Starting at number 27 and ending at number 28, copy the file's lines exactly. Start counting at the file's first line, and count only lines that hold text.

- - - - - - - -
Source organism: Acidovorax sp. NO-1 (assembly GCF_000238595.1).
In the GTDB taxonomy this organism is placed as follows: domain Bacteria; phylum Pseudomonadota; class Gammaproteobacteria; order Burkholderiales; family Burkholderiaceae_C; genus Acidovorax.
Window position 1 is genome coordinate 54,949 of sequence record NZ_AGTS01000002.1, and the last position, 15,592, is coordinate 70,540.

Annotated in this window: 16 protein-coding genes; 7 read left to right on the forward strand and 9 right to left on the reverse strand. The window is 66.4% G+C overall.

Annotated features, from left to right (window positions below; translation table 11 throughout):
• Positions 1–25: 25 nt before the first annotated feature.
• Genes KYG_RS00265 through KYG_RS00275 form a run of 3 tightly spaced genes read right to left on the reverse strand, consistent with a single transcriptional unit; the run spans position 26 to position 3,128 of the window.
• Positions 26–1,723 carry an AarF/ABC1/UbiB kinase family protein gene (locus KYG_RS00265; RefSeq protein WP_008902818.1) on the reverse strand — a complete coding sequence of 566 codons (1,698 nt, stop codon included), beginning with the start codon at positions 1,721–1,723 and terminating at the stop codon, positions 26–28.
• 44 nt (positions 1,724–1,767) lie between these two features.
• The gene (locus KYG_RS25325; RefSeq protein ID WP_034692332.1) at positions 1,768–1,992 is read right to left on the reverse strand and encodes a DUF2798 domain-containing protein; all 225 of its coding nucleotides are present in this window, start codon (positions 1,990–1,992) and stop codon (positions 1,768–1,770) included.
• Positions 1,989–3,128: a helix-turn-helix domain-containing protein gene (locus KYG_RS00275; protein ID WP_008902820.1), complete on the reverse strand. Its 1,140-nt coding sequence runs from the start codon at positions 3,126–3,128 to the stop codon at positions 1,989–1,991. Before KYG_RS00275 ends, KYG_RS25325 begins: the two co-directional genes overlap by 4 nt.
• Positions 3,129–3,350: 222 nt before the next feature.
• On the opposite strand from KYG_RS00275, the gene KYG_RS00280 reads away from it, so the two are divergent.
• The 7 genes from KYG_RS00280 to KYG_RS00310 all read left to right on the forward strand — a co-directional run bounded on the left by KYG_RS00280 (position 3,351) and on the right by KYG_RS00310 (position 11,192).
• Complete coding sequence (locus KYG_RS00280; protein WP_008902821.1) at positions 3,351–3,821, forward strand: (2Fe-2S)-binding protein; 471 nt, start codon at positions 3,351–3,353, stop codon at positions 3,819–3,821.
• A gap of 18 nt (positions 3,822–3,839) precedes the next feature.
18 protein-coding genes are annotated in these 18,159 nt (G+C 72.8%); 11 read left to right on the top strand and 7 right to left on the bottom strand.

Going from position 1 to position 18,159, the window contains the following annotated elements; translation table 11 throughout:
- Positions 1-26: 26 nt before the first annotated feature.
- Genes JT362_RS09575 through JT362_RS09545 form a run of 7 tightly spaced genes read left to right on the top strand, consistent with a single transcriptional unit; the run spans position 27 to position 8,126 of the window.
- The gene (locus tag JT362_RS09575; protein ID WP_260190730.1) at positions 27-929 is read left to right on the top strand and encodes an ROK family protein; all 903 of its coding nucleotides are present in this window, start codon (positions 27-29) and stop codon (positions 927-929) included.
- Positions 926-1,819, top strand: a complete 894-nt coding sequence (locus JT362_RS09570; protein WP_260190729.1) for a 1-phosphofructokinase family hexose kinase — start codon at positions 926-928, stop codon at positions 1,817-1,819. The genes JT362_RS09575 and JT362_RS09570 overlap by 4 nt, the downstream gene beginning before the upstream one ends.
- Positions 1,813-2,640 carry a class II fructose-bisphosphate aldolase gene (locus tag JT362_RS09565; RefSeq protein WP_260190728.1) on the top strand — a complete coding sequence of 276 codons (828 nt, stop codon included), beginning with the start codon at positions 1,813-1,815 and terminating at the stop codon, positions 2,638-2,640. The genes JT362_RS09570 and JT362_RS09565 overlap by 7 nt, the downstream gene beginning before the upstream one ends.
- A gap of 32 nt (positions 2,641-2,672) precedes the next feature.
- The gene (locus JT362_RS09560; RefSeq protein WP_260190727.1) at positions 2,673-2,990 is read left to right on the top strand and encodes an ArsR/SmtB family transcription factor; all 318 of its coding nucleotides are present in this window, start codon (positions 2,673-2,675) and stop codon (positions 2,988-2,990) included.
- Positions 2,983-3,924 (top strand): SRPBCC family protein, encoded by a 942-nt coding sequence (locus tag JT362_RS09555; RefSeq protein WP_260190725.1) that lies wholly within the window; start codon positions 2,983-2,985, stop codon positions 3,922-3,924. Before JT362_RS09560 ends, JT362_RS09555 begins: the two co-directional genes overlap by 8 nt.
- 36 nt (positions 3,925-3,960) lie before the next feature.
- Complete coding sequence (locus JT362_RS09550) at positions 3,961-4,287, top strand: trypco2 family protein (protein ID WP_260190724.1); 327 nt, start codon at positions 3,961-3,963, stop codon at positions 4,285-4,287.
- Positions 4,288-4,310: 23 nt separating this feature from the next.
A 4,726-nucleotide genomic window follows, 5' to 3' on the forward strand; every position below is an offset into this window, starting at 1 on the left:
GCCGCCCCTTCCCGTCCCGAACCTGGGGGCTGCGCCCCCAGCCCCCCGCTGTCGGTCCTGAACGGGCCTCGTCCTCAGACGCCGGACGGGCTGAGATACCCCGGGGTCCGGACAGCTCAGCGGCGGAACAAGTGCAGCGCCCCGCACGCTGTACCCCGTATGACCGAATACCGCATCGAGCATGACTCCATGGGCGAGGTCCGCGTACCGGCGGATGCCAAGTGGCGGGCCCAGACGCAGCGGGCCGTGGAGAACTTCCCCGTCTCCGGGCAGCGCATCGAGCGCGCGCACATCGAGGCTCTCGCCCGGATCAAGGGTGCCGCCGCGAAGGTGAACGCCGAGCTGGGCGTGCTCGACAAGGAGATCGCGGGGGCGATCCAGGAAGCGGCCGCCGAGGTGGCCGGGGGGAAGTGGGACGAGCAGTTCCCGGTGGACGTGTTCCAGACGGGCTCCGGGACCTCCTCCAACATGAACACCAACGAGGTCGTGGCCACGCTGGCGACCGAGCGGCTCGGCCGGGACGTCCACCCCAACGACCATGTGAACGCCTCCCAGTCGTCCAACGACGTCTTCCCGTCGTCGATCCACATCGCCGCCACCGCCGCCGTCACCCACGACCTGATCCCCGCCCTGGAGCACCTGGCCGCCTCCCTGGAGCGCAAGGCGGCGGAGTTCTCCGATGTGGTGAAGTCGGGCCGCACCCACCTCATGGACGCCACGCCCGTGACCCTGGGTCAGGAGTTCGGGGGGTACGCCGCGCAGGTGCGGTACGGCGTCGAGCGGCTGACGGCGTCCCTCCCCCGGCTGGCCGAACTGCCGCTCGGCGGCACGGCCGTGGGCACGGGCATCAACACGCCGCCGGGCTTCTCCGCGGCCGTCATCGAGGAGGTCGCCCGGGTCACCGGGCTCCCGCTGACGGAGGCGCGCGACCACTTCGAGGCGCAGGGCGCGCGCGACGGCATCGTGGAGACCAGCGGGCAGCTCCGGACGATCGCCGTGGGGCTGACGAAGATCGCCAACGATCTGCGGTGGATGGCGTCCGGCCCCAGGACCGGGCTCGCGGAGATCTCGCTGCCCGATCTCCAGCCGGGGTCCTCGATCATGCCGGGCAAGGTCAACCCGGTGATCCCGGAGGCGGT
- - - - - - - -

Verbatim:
- 36 nt (positions 3,925-3,960) lie before the next feature.
- Complete coding sequence (locus JT362_RS09550) at positions 3,961-4,287, top strand: trypco2 family protein (protein ID WP_260190724.1); 327 nt, start codon at positions 3,961-3,963, stop codon at positions 4,285-4,287.